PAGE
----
The White House signaled a sharp break with decades of support for a two-state solution to the Israeli-Palestinian Authority conflict, on the eve of Prime Minister Benjamin Netanyahu’s visit to the White House.
A senior White House official said the United States would no longer seek to dictate the terms of any eventual peace settlement, but would support what the two sides agree to together.
“A two-state solution that doesn’t bring peace is not a goal that anybody wants to achieve,” the official said on condition of anonymity.
“Peace is the goal, whether that comes in the form of a two-state solution if that’s what the parties want, or something else if that’s what the parties want.”
President Trump and First Lady Melania Trump will greet Netanyahu and his wife, Sara, at the White House in the morning, and the two leaders will hold a brief press conference before holding two hours of meetings.
In recent decades, subsequent administrations have explicitly outlined their hopes for a two-state solution to the Israeli-Palestinian conflict, resulting in two states for two peoples living side by side in peace and security. Past negotiations have operated on the assumption that such an outcome would roughly fall along the lines that resulted from the Six Day War in 1967, with mutually agreed land swaps reflecting a change in demographics.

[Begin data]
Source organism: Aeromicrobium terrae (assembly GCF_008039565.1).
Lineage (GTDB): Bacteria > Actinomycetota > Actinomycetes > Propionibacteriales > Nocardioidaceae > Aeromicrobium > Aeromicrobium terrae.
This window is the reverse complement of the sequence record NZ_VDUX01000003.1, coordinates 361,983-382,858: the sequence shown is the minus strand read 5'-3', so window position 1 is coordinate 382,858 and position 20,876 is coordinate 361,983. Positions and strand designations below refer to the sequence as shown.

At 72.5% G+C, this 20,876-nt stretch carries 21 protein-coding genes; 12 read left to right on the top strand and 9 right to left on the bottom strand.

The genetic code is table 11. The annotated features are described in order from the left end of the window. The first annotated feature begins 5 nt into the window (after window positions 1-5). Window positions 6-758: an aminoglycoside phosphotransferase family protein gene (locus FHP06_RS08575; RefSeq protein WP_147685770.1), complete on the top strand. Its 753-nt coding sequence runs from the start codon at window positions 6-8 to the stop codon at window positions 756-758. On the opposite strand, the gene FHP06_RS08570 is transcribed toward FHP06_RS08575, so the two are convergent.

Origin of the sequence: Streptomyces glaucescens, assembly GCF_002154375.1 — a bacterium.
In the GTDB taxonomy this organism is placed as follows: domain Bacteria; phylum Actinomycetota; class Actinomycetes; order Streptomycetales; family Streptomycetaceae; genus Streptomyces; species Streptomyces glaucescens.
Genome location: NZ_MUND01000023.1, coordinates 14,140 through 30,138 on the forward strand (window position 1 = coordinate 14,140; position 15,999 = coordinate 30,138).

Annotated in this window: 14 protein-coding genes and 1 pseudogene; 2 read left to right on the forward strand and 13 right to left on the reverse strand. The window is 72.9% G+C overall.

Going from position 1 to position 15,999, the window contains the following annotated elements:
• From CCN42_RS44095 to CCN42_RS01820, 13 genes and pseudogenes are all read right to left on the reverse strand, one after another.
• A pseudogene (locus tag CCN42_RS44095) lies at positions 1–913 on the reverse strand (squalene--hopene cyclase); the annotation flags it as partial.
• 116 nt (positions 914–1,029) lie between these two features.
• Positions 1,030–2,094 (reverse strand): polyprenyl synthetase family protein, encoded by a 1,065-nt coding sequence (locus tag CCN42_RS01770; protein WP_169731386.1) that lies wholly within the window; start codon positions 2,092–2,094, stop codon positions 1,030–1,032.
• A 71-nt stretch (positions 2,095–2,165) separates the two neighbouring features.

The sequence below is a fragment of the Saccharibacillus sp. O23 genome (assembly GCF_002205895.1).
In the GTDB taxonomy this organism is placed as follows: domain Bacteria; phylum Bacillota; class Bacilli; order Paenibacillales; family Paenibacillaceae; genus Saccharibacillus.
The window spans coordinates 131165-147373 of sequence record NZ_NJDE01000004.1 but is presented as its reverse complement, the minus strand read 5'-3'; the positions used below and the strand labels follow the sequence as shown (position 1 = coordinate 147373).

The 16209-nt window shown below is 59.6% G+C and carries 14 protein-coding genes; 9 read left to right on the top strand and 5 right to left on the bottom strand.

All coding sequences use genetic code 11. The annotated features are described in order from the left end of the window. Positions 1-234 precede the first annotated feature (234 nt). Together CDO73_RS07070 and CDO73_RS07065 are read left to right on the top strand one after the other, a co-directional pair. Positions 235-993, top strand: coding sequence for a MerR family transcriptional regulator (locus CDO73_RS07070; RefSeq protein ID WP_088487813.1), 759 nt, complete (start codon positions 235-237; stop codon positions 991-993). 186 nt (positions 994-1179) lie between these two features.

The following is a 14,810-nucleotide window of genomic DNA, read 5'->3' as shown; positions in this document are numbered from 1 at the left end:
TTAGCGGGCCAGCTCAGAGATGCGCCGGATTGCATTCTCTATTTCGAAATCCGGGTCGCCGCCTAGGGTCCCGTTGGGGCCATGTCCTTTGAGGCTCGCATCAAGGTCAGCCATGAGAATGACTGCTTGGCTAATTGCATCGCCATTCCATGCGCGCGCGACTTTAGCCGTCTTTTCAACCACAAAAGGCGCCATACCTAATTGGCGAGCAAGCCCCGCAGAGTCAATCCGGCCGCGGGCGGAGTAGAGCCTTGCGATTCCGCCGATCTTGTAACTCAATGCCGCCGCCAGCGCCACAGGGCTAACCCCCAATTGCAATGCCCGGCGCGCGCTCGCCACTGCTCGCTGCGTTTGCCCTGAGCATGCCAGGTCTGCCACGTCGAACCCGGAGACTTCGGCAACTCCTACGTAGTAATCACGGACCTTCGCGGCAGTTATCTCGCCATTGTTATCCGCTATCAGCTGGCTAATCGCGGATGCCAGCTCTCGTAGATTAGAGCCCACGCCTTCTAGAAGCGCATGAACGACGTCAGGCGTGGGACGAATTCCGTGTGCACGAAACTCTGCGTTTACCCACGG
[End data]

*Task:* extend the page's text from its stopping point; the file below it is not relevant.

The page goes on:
But Trump administration officials suggested that peace between the parties might be possible in another framework.
“If I ask five people what a two-state solution is, I get eight different answers,” one said.
The administration seeks a seamless public viewing tomorrow that suggests “no daylight” between the two governments, after eight years of tension between Netanyahu and former US President Barack Obama.
Trump officials expect Jewish communities of Judea and Samaria will be a topic of conversation during the meeting. Iran’s regional activities and its nuclear program will also top the agenda.